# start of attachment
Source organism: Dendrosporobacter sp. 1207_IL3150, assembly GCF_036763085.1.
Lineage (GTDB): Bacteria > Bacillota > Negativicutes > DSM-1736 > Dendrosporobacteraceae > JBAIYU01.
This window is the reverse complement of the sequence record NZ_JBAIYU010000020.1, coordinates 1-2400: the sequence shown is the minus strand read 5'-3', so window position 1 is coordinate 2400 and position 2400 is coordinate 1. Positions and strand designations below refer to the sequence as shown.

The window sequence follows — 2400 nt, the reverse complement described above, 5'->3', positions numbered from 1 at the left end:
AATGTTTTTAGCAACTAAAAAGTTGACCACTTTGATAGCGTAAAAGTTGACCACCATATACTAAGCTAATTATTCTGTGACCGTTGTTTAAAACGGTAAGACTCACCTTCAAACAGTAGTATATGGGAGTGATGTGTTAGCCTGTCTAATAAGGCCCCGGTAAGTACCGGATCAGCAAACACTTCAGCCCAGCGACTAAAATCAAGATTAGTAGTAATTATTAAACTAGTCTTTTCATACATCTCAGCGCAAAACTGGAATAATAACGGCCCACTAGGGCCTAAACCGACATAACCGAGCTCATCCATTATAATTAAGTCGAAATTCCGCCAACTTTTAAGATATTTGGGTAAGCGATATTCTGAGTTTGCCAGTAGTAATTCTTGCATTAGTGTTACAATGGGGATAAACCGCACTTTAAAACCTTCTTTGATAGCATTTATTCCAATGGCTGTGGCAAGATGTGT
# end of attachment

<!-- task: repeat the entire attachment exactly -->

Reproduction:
Source organism: Dendrosporobacter sp. 1207_IL3150, assembly GCF_036763085.1.
Lineage (GTDB): Bacteria > Bacillota > Negativicutes > DSM-1736 > Dendrosporobacteraceae > JBAIYU01.
This window is the reverse complement of the sequence record NZ_JBAIYU010000020.1, coordinates 1-2400: the sequence shown is the minus strand read 5'-3', so window position 1 is coordinate 2400 and position 2400 is coordinate 1. Positions and strand designations below refer to the sequence as shown.

The window sequence follows — 2400 nt, the reverse complement described above, 5'->3', positions numbered from 1 at the left end:
AATGTTTTTAGCAACTAAAAAGTTGACCACTTTGATAGCGTAAAAGTTGACCACCATATACTAAGCTAATTATTCTGTGACCGTTGTTTAAAACGGTAAGACTCACCTTCAAACAGTAGTATATGGGAGTGATGTGTTAGCCTGTCTAATAAGGCCCCGGTAAGTACCGGATCAGCAAACACTTCAGCCCAGCGACTAAAATCAAGATTAGTAGTAATTATTAAACTAGTCTTTTCATACATCTCAGCGCAAAACTGGAATAATAACGGCCCACTAGGGCCTAAACCGACATAACCGAGCTCATCCATTATAATTAAGTCGAAATTCCGCCAACTTTTAAGATATTTGGGTAAGCGATATTCTGAGTTTGCCAGTAGTAATTCTTGCATTAGTGTTACAATGGGGATAAACCGCACTTTAAAACCTTCTTTGATAGCATTTATTCCAATGGCTGTGGCAAGATGTGT